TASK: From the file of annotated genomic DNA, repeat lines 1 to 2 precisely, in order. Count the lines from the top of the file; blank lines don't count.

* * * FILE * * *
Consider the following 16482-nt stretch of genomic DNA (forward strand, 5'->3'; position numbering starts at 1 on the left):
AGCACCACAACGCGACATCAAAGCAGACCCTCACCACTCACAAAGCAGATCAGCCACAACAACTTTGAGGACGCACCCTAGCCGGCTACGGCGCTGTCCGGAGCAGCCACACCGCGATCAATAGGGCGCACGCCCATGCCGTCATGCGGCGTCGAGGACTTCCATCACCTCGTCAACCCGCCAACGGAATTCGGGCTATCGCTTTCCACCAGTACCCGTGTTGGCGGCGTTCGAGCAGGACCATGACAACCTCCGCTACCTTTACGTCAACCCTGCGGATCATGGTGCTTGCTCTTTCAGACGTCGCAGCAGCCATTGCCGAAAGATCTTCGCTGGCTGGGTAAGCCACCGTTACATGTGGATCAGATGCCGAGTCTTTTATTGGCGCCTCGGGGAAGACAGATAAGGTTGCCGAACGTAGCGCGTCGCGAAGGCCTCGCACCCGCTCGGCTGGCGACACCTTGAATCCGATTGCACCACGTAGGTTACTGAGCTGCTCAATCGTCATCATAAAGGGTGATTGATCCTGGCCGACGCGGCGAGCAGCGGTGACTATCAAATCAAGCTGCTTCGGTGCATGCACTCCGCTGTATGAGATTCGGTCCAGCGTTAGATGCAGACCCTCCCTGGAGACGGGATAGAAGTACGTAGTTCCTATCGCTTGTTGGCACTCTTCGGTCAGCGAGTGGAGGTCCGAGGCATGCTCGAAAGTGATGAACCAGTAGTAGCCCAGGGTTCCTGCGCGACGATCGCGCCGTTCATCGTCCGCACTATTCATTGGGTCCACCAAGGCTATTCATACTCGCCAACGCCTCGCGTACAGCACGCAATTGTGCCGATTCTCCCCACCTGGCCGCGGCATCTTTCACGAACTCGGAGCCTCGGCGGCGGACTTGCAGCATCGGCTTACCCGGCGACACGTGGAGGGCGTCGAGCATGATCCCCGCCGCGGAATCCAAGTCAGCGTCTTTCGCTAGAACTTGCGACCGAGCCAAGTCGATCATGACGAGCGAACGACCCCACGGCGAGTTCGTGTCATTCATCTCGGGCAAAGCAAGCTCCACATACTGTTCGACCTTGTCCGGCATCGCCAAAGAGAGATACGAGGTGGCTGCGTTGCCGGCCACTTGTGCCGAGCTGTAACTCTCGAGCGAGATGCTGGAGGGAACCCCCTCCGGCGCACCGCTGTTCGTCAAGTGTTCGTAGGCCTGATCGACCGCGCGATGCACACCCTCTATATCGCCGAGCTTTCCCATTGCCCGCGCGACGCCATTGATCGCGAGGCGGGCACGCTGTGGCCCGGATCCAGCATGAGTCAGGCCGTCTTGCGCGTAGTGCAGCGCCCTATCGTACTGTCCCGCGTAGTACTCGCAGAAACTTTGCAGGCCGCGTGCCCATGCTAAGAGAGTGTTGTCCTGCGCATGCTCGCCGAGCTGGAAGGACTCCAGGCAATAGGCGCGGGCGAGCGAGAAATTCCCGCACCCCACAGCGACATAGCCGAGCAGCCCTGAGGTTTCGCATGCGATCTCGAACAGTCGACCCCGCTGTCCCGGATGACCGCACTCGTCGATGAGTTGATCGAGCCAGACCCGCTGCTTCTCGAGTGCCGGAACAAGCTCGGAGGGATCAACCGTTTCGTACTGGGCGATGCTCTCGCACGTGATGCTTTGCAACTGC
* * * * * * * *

Consider the following 16482-nt stretch of genomic DNA (forward strand, 5'->3'; position numbering starts at 1 on the left):
AGCACCACAACGCGACATCAAAGCAGACCCTCACCACTCACAAAGCAGATCAGCCACAACAACTTTGAGGACGCACCCTAGCCGGCTACGGCGCTGTCCGGAGCAGCCACACCGCGATCAATAGGGCGCACGCCCATGCCGTCATGCGGCGTCGAGGACTTCCATCACCTCGTCAACCCGCCAACGGAATTCGGGCTATCGCTTTCCACCAGTACCCGTGTTGGCGGCGTTCGAGCAGGACCATGACAACCTCCGCTACCTTTACGTCAACCCTGCGGATCATGGTGCTTGCTCTTTCAGACGTCGCAGCAGCCATTGCCGAAAGATCTTCGCTGGCTGGGTAAGCCACCGTTACATGTGGATCAGATGCCGAGTCTTTTATTGGCGCCTCGGGGAAGACAGATAAGGTTGCCGAACGTAGCGCGTCGCGAAGGCCTCGCACCCGCTCGGCTGGCGACACCTTGAATCCGATTGCACCACGTAGGTTACTGAGCTGCTCAATCGTCATCATAAAGGGTGATTGATCCTGGCCGACGCGGCGAGCAGCGGTGACTATCAAATCAAGCTGCTTCGGTGCATGCACTCCGCTGTATGAGATTCGGTCCAGCGTTAGATGCAGACCCTCCCTGGAGACGGGATAGAAGTACGTAGTTCCTATCGCTTGTTGGCACTCTTCGGTCAGCGAGTGGAGGTCCGAGGCATGCTCGAAAGTGATGAACCAGTAGTAGCCCAGGGTTCCTGCGCGACGATCGCGCCGTTCATCGTCCGCACTATTCATTGGGTCCACCAAGGCTATTCATACTCGCCAACGCCTCGCGTACAGCACGCAATTGTGCCGATTCTCCCCACCTGGCCGCGGCATCTTTCACGAACTCGGAGCCTCGGCGGCGGACTTGCAGCATCGGCTTACCCGGCGACACGTGGAGGGCGTCGAGCATGATCCCCGCCGCGGAATCCAAGTCAGCGTCTTTCGCTAGAACTTGCGACCGAGCCAAGTCGATCATGACGAGCGAACGACCCCACGGCGAGTTCGTGTCATTCATCTCGGGCAAAGCAAGCTCCACATACTGTTCGACCTTGTCCGGCATCGCCAAAGAGAGATACGAGGTGGCTGCGTTGCCGGCCACTTGTGCCGAGCTGTAACTCTCGAGCGAGATGCTGGAGGGAACCCCCTCCGGCGCACCGCTGTTCGTCAAGTGTTCGTAGGCCTGATCGACCGCGCGATGCACACCCTCTATATCGCCGAGCTTTCCCATTGCCCGCGCGACGCCATTGATCGCGAGGCGGGCACGCTGTGGCCCGGATCCAGCATGAGTCAGGCCGTCTTGCGCGTAGTGCAGCGCCCTATCGTACTGTCCCGCGTAGTACTCGCAGAAACTTTGCAGGCCGCGTGCCCATGCTAAGAGAGTGTTGTCCTGCGCATGCTCGCCGAGCTGGAAGGACTCCAGGCAATAGGCGCGGGCGAGCGAGAAATTCCCGCACCCCACAGCGACATAGCCGAGCAGCCCTGAGGTTTCGCATGCGATCTCGAACAGTCGACCCCGCTGTCCCGGATGACCGCACTCGTCGATGAGTTGATCGAGCCAGACCCGCTGCTTCTCGAGTGCCGGAACAAGCTCGGAGGGATCAACCGTTTCGTACTGGGCGATGCTCTCGCACGTGATGCTTTGCAACTGC